Squirrels are interesting creatures. There is thistle just for the finches, in a tall cylindrical feeder hung on a post out of the reach of (most) squirrels (most of the time). Squirrels being adventuresome risk takers, one will occasionally make it on to the feeder, but then has a hard time getting in to it. And finally – they don’t really like thistle anyway. Squirrels are not good teachers, so that’s helpful. When one solves such a problem, there is not skill-sharing with their nest mates, so everyone doesn’t learn to do it.
They’ve also solved every now and then the suet feeder, the peanut and sunflower feeder with the squirrel baffle around it (leaping from the ground to the bench to the feeder awkwardly to the pole and then back more comfortably to the feeder), and the feeder meant to close when weight hits the bar. But those are always temporary problems, since the squirrels aren’t all learning, and the one who knows will get bored and wander away in a week or two. By the time he’s back, he’s forgotten.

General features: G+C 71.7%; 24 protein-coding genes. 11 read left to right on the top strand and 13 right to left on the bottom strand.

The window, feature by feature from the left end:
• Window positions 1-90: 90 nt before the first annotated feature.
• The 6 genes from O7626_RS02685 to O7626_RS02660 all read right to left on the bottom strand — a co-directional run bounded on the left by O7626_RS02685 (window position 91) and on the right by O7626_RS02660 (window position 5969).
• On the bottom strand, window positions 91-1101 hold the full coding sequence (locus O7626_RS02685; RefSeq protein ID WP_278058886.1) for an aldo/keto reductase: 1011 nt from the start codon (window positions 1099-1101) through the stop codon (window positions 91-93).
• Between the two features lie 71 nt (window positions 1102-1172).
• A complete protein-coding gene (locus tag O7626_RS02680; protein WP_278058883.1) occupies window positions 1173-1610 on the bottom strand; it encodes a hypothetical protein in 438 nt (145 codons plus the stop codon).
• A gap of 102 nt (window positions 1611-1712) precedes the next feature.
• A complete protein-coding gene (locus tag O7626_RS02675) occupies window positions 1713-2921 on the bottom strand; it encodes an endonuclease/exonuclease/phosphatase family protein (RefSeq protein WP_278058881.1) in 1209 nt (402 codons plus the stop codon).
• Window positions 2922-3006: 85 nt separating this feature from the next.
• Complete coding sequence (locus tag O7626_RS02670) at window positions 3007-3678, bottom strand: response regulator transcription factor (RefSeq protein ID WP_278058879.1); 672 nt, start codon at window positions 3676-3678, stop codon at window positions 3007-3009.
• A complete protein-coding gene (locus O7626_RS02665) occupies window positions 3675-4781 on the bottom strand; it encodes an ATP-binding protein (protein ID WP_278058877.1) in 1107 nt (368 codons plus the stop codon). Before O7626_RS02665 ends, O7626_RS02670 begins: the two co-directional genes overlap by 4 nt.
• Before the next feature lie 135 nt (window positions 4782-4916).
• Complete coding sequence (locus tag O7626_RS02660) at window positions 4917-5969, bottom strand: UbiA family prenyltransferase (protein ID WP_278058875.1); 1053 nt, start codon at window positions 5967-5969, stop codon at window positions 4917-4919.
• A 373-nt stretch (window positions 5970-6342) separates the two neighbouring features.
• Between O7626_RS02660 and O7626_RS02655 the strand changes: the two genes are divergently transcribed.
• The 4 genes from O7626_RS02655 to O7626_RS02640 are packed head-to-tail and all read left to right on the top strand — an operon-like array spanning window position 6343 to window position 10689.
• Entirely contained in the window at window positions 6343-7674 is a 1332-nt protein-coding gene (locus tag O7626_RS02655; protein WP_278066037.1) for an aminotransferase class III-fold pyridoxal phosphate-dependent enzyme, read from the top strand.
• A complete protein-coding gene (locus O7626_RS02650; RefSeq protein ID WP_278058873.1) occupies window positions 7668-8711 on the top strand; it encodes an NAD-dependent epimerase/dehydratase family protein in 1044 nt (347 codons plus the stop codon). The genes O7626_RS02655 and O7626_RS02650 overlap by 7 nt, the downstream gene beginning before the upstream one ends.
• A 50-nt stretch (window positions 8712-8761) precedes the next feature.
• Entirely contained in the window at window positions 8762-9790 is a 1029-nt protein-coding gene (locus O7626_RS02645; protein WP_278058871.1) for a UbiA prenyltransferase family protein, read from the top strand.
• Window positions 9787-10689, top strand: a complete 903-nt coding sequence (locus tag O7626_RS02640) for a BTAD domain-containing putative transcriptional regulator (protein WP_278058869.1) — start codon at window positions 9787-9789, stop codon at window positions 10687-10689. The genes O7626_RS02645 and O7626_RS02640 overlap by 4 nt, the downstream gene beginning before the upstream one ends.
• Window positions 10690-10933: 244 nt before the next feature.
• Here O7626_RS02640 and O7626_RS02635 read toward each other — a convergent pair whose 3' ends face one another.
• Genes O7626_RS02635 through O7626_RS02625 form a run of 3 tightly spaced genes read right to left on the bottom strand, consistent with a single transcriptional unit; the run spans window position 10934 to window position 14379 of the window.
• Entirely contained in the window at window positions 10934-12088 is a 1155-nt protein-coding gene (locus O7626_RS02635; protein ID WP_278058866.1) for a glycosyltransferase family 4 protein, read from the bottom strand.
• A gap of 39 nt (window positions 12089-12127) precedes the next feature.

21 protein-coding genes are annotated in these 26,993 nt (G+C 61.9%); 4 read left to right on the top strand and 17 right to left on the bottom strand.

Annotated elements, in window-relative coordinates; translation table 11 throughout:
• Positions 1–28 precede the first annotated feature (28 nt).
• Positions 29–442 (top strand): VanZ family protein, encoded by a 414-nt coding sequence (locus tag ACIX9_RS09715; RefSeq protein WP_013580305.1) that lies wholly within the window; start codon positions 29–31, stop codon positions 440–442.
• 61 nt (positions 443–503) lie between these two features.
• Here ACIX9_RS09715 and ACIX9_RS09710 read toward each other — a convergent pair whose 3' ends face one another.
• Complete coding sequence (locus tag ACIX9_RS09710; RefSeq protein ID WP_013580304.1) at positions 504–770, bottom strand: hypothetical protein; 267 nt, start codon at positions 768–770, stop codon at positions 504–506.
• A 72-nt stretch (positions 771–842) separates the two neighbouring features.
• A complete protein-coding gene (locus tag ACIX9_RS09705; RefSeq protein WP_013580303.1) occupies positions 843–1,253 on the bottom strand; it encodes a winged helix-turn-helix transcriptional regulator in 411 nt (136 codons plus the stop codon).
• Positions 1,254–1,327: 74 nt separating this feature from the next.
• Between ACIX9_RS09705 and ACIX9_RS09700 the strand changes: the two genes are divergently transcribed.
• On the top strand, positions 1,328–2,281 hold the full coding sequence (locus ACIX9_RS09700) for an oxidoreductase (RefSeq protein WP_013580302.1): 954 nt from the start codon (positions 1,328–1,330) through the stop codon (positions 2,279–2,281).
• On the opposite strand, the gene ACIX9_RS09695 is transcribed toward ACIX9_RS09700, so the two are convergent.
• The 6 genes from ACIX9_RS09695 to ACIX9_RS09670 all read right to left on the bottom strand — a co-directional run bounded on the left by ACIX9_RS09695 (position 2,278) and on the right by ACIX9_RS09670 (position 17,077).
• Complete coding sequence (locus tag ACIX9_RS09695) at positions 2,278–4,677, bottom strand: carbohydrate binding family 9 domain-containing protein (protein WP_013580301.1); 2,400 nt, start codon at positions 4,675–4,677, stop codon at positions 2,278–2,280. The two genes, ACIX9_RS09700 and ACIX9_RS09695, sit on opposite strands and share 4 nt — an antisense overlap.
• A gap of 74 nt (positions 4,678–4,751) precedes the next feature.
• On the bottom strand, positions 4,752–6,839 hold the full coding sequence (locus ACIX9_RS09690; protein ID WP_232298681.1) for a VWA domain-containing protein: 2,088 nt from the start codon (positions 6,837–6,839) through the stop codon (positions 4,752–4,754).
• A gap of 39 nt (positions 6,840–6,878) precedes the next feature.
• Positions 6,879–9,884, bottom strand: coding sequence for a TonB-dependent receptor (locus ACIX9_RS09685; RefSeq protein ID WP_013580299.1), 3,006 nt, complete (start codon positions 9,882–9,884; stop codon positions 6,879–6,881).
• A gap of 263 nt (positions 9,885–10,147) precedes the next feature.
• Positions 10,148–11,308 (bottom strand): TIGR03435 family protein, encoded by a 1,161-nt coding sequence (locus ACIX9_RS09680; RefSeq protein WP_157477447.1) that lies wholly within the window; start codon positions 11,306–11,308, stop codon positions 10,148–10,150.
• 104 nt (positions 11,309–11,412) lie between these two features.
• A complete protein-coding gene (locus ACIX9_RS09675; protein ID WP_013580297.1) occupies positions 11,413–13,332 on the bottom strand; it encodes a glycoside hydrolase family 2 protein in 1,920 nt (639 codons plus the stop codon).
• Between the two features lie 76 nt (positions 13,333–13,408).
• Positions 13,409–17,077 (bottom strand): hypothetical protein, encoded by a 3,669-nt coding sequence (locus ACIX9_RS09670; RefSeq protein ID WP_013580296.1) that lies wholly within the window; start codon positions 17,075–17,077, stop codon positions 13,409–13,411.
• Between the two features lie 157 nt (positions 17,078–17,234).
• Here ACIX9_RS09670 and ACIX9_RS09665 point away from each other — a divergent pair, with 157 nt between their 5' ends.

Squirrels are too greedy for me – they don’t share well – so every now and then I open the backdoor and rattle it around so they all run away, thus giving the rest of the bird and animal family a chance. The squirrels usually disappear into the deeper woods around 10 a m – maybe they don’t like the direct sun, maybe they’re just done with breakfast. So if I’m here, I put other food out at the time.
I’ve never managed to learn squirrel semaphore – but clearly they have great control over those tails, and each little twitch means something. They all get it – whether it’s hawk, danger, ‘special food on the patio’ or ‘I’m just in a grumpy mood this morning’.
And they’ve obviously kept me busy over the years!